The Irish Film Institute in Dublin’s Temple Bar may have temporarily closed its doors for a few weeks due to new restrictions to fight the spread of Covid-19 but the show still goes on. The popular documentary festival has this year moved online, meaning film fans across the country can now enjoy the best of new Irish and international documentary filmmaking. A number of films in the festival will have filmmaker Q&As included as bonus material.
The 18th IFI Documentary Festival begins tonight, online nationwide at IFI@Home, with the Irish premiere of Ron Howard’s Rebuilding Paradise. The film, which focuses on the devastating 2018 Camp Fire that almost destroyed the Californian town of Paradise, includes an exclusive virtual Q&A with Oscar winner Howard.
Irish films to feature as part of this year’s selection include two World Premieres: the Director’s Cut of Gillian Marsh’s charming The Funeral Director, featuring Sligo undertaker David McGowan; and Christopher Kepple’s A Call to Arts, focusing on the life and artistic legacy of artist Helen Hooker and her husband, Irish revolutionary and historian, Ernie O’Malley.
Also showing will be the Irish Premiere of Outcry and Whisper, a new film from directors Trish McAdam, Wen Hai, and Zeng Jinyan, which examines women’s struggles in the private and public spheres in both China and Hong Kong. Pat Collins’s portrait of the renowned American folklorist and ethnologist, HenryGlassie: FieldWork, will also screen, as will Gretta Ohle’s Tomorrow is Saturday, an intimate portrait of acclaimed artist Seán Hillen. Dublin-based director Nino Tropiano’s Samira’s Dream follows a young Zanzibari woman whose dreams of becoming a primary school teacher are challenged by wider cultural obligations.
Deirdre Fishel’s Women in Blue focuses on Minneapolis’s first female police chief, Janeé Harteau, as she tries to reform the city’s force. Davy Rothbart’s 17 Blocks follows the life of a family in one of America’s most dangerous neighbourhoods, situated just 17 blocks from the US Capitol, while Elegance Bratton’s Pier Kids centres on a number of transgender people of colour at Christopher Street Pier in New York City.
Maite Alberdi’s The Mole Agent is the charming and irreverent story of an elderly man asked to go undercover in a Chilean nursing home; Benjamin Ree’s The Painter and the Thief examines the unlikely friendship between a Czech artist and the thief who stole two of her paintings; and Gentle Warriors, from director Marija Stonyte, follows three Lithuanian girls who voluntarily enlist in the country’s male-dominated military. Two films, Love Child and Stray, focus on very different experiences of life in Istanbul, one from the standpoint of a migrant couple who find themselves in bureaucratic limbo, and the other from the point of view of three stray dogs wandering the streets for food and shelter.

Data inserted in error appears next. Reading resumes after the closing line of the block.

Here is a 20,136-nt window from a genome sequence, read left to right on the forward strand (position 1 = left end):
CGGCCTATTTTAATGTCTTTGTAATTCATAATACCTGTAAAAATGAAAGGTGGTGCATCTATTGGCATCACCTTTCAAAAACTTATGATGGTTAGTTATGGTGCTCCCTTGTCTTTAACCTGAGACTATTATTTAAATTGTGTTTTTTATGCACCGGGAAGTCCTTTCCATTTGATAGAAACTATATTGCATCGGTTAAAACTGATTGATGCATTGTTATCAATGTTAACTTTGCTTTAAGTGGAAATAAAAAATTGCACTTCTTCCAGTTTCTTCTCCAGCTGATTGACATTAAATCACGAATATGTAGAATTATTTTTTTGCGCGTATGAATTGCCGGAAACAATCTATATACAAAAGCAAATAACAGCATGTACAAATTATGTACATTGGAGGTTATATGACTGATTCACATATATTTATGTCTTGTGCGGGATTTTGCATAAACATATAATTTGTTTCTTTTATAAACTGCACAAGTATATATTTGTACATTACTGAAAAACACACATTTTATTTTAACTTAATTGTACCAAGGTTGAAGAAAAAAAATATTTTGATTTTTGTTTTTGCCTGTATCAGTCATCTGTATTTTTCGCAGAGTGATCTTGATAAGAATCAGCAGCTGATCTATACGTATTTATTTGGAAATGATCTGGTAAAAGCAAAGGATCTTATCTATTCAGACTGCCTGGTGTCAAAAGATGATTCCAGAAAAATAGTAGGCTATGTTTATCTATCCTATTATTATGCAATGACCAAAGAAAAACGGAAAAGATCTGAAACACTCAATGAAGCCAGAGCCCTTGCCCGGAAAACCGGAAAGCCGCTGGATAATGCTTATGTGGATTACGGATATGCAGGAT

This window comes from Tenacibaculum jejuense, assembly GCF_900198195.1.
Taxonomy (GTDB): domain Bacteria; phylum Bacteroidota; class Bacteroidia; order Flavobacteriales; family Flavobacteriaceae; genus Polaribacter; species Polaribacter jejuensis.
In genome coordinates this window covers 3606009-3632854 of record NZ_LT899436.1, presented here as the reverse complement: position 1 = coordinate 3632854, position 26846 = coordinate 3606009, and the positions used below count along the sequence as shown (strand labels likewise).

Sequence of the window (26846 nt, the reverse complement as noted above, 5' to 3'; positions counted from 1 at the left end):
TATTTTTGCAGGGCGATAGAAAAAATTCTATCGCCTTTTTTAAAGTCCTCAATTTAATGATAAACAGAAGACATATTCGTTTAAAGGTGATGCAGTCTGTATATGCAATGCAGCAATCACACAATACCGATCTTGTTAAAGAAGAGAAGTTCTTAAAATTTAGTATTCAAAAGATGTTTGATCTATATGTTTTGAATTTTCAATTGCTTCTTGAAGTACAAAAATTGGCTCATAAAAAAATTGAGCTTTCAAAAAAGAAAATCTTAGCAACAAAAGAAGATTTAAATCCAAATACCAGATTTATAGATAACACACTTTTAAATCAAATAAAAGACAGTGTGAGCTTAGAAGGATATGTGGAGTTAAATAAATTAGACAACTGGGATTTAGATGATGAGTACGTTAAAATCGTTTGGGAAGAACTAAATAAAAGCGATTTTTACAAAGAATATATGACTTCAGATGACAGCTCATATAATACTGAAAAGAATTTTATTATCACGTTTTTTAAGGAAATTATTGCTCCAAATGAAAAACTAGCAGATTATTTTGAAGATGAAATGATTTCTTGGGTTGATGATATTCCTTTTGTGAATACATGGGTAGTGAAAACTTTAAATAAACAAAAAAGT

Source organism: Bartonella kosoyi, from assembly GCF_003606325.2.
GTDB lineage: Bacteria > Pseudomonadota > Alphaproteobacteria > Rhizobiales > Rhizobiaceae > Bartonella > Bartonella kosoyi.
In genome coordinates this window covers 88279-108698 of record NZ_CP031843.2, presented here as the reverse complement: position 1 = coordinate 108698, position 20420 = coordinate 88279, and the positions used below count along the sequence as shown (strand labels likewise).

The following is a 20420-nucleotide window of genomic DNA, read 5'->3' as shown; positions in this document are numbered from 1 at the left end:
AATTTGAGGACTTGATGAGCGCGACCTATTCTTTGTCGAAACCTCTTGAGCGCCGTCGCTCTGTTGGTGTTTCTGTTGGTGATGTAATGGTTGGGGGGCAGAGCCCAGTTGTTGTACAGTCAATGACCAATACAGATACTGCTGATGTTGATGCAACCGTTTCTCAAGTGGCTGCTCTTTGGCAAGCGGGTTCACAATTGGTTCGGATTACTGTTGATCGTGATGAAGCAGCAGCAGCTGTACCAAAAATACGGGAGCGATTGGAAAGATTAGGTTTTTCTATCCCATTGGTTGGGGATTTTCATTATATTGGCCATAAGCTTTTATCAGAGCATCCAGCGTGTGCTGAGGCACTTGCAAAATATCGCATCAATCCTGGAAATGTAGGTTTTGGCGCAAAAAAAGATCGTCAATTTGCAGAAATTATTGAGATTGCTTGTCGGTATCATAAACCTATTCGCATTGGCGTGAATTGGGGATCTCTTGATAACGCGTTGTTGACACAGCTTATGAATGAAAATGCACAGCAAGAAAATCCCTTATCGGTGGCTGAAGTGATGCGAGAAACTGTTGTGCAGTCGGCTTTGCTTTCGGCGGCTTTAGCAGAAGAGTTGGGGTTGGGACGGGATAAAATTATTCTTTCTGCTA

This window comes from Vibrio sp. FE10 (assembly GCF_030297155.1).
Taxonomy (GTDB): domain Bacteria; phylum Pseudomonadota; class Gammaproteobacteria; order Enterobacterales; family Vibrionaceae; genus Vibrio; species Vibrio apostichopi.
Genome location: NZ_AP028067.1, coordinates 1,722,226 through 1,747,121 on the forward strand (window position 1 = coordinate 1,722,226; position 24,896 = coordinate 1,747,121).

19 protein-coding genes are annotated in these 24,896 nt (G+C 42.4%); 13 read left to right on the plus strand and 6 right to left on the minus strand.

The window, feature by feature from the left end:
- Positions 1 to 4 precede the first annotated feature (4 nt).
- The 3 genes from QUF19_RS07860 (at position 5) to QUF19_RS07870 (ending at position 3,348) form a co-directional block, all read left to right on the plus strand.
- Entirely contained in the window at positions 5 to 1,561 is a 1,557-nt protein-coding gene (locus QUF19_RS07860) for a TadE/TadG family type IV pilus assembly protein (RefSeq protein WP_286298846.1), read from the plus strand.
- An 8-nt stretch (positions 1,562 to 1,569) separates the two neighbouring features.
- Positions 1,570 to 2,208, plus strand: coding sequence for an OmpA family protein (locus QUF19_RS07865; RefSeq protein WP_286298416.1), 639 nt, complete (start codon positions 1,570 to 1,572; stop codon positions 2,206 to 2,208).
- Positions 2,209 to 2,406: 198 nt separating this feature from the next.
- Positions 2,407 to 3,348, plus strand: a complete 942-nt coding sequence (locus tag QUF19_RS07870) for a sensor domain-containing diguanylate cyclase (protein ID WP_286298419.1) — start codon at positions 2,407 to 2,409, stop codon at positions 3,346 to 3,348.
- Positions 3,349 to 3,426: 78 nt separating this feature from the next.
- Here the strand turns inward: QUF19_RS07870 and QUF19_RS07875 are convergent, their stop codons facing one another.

Elsewhere in the programme, director Ric Burns interviews Oliver Sacks, the late renowned neurologist in Oliver Sacks: His Own Life; Iryna Tsilyk’s turns her camera on a film-obsessed family in Ukraine for The Earth is Blue as an Orange; Réka Szabó’s intensely moving The Euphoria of Being features 90-year-old Holocaust survivor Éva Fahidi as she prepares a dance recital about her life; Martin Vetter goes behind-the-scenes at the World Economic Forum in Davos for The Forum; and Britni Harris’s Goff looks at the oft-forgotten legacy of one of America’s great 20th century architects, Bruce Goff.
The highly anticipated Irish shorts programme on Saturday 26th will feature powerful narratives and revealing film portraits in new work from Fiona Breen, Bryony Dunne, Jamie Goldrick, Paddy Hayes, Cara Holmes, Iseult Howlett, Ross McClean, and Gar O’Rourke; and a panel discussion, Something Old Something New: Use of Archival Extracts in New Work, will explore ethical, legal, artistic, and archival issues facing filmmakers.